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Monday, January 29, 2007
 
The One and Only Berlusconi...


Mr. Silvio Berlusconi, the former Italian Prime-Minister, eternal President of the great AC Milan and owner of Mediaset, is perhaps better known for his less than commendable antics and over the top comments. However, he brings to international headlines a truly interesting case, at a time when the Italian Competition Authority just released its very own view on the need to collectively sell Italian Calcio's broadcasting rights. Mediaset, who reportedly paid over USD$ 65 Million for the right to broadcast Calcio's highlights, claims this summer’s match-fixing scandal in Serie A devalued its TV rights, stating a strong loss in viewer interest in Serie A as a result of the relegation of top club Juventus and heavy punishments to AC Milan, Fiorentina and Lazio.

According to Il Corriere, Mediaset cites a 15 per cent drop in pay TV rights. After one of the main title contenders was relegated and three other major clubs heavily punished with the loss of points, the League lost at least some of its magnetism. And some 40% of all football viewers are fans of the proscribed clubs. Now Mediaset is taking legal action against the Italian football league. It seeks the reduction of the total price agreed upon for the right to broadcast the best moments of Italian soccer. The claim in itself, regardless of its merit, should be welcomed for what it entails in terms of mentality and is sure to make excellent reading.

Mediaset will try to establish the devaluation by resorting to available figures: (i) ticket sales in Serie A dropped 17.5%; (ii) Paying spectators in the first 13 rounds dropped 10%; (iii) Serie A Pay TV subscriptions dropped 14.8%; and (iv) Serie B Pay TV subscriptions increased by 52%, with Juve competing is the second tier this season. This should be enough to sustain the argument of a significant change in circumstances. Basically, if (i) the circumstances that were taken into account upon the execution of the contract have been subsequently and significantly altered and both parties could not have foreseen it; if (ii) the change brings significant economic imbalance to the contract; and if (iii) the change cannot be deemed inherent to the nature of the contract and the risks it entails, then the contract can be terminated or its price (as an element of the contract) reduced accordingly. Are we to assume that something of this sort might happen when contracting in the field of sports? The assumptions the parties took into account when agreeing upon the price certainly included the likes of Juve in Serie A and Fiorentina and AC Milan vying for a Champions League spot. Those assumptions are no longer valid. And match-fixing can hardly be deemed an inherent risk of any sporting activity.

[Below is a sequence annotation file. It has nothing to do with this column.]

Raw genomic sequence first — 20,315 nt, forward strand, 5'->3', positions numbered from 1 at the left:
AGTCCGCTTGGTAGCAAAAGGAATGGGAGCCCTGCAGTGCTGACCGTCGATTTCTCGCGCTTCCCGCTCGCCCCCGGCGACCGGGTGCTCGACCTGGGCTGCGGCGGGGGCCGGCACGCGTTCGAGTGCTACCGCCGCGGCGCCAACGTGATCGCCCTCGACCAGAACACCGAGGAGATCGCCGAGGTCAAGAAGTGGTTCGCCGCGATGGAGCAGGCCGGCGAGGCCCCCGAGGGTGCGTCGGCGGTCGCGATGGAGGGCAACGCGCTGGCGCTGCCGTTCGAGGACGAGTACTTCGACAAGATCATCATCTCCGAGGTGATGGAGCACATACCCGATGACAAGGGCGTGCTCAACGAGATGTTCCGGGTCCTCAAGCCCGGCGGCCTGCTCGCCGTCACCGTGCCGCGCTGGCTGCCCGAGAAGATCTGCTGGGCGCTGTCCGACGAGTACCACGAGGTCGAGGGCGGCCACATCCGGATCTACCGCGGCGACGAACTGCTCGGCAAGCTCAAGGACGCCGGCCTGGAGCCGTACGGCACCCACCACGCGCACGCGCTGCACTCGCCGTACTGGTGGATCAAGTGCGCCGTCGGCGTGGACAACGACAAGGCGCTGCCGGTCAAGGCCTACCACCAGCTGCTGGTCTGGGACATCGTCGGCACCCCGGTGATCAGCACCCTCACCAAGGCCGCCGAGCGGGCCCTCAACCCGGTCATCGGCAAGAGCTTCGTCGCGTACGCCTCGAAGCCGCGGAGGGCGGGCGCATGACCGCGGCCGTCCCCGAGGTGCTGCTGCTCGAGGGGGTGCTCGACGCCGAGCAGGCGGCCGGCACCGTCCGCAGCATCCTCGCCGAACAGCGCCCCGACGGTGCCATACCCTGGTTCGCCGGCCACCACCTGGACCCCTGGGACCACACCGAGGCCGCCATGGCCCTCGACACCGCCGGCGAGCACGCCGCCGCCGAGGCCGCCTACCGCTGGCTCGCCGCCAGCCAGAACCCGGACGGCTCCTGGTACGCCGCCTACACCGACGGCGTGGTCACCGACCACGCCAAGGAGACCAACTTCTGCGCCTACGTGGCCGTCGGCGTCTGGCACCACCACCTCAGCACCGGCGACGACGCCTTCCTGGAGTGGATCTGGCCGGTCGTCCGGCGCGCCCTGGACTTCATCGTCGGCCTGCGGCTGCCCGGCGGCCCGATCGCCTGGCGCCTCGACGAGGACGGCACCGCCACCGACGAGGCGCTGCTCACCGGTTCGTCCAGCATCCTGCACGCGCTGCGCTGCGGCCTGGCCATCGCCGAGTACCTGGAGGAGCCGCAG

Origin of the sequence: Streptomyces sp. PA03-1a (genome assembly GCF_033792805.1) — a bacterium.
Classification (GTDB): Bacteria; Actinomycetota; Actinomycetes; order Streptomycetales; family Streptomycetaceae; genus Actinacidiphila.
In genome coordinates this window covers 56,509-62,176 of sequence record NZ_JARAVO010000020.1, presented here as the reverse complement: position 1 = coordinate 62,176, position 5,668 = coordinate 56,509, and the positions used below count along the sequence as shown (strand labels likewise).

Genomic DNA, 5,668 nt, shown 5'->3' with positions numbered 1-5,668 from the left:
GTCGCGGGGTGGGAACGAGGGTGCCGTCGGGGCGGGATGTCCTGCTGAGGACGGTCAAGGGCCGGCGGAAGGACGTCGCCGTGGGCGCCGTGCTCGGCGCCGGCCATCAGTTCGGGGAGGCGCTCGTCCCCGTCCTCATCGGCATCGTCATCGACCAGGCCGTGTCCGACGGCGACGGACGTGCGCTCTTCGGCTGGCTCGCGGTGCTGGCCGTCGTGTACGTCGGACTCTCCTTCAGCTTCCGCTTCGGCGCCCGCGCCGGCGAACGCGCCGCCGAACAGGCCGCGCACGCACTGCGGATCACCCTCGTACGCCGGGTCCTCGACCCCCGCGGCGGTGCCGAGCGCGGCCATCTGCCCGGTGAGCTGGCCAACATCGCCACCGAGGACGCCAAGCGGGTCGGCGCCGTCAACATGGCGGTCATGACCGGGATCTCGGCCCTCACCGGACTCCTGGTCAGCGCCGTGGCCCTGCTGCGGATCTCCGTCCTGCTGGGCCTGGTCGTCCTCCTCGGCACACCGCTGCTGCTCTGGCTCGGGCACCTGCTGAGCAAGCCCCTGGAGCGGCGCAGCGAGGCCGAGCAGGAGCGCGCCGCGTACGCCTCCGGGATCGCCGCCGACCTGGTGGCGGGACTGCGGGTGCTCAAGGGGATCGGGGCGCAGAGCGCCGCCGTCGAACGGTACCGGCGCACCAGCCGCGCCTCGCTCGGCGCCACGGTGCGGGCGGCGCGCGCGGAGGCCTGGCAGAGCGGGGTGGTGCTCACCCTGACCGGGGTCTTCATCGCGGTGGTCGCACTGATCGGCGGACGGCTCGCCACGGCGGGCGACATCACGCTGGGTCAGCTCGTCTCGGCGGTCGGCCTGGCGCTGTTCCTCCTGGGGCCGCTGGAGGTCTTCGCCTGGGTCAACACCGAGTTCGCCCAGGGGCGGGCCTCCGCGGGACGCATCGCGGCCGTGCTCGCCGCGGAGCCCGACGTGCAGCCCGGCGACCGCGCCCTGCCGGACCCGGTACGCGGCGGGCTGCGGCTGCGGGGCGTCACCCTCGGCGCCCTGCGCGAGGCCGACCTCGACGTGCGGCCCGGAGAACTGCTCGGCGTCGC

This brings us to the Mediaset’s second prospective argument: was the League negligent in its capacity as regulator of professional soccer in Italy? The regrettable state of affairs in Calcio’s backstage had been mooted for years and one gets the feeling it was just a matter of time before the bubble of corruption burst. The League will certainly argue that it is not responsible for the actions of clubs, underlining the disappointing behavior adopted by club’s managers in their undertakings towards success. While it may be tempting to let the League off, the fact remains that little had been done to prevent and punish match-fixing. And the League will find it very hard to shake-off its duty to supervise the legality of its clubs’ deals. However, Mediaset is not likely to choose the path of negligence. Mr. Berlusconi would be falling into a trap. While the claim of negligence might further reduce the price he’s paying for the highlights, it will no doubt prove very costly in terms of personal image. After all, the owner of Mediaset would be surging against the President of AC Milan: the one and only Mr. Berslusconi...





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